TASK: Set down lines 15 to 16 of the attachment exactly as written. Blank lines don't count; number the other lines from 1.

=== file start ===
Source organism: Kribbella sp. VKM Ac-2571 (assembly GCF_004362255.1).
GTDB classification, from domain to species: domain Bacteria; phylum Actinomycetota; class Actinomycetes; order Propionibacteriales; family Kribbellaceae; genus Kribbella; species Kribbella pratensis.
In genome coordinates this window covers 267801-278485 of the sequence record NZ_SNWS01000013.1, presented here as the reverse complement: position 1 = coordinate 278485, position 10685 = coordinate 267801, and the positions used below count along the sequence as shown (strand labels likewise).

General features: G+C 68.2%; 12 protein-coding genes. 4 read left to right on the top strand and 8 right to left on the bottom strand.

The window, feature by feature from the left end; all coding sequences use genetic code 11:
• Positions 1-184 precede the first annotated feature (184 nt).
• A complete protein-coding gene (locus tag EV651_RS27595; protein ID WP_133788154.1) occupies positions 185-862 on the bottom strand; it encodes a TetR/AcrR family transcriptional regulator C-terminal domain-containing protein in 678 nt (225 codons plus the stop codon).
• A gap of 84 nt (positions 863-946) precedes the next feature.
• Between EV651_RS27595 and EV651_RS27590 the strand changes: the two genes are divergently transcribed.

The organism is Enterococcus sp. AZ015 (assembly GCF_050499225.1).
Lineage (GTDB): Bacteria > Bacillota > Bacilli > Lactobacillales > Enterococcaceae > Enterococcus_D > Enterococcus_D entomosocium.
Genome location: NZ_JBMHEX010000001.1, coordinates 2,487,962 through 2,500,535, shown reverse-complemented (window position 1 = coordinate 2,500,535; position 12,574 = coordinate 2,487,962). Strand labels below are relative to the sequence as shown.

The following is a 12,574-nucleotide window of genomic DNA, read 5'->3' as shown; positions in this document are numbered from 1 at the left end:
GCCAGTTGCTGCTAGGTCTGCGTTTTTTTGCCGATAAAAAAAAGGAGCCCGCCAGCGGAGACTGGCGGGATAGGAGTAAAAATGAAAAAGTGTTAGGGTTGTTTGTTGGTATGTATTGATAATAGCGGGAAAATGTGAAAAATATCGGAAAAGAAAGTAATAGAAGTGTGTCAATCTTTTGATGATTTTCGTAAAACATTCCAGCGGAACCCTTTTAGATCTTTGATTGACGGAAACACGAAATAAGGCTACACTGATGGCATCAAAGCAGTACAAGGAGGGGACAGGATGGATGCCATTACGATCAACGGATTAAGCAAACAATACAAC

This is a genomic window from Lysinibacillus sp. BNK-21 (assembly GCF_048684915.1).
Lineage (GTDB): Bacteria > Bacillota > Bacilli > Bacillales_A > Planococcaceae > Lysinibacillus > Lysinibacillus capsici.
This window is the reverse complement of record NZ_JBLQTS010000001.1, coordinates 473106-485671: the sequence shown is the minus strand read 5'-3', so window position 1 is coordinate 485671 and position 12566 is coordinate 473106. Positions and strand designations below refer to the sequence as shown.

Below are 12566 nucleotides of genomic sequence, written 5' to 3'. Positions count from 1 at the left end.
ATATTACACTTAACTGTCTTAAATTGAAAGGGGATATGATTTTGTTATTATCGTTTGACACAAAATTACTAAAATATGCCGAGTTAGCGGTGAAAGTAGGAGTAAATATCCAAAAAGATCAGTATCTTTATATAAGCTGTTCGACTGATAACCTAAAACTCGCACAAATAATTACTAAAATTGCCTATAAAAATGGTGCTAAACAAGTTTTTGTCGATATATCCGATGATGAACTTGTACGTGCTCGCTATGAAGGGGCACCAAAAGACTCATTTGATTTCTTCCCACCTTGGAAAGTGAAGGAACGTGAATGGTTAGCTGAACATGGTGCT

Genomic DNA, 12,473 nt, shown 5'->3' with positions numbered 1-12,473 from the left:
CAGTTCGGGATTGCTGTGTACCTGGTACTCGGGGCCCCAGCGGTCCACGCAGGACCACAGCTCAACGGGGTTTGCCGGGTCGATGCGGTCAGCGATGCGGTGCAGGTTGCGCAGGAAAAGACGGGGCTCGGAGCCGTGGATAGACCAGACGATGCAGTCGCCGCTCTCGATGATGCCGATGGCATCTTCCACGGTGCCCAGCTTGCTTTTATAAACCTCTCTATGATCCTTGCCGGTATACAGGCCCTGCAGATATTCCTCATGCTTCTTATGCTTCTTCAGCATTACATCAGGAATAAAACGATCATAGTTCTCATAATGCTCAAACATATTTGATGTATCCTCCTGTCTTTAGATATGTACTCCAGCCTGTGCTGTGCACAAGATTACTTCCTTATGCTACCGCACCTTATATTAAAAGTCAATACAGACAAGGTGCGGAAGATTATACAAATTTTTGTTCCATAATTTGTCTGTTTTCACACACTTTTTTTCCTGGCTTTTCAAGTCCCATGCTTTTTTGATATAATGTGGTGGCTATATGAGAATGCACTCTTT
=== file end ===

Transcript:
This is a genomic window from Lysinibacillus sp. BNK-21 (assembly GCF_048684915.1).
Lineage (GTDB): Bacteria > Bacillota > Bacilli > Bacillales_A > Planococcaceae > Lysinibacillus > Lysinibacillus capsici.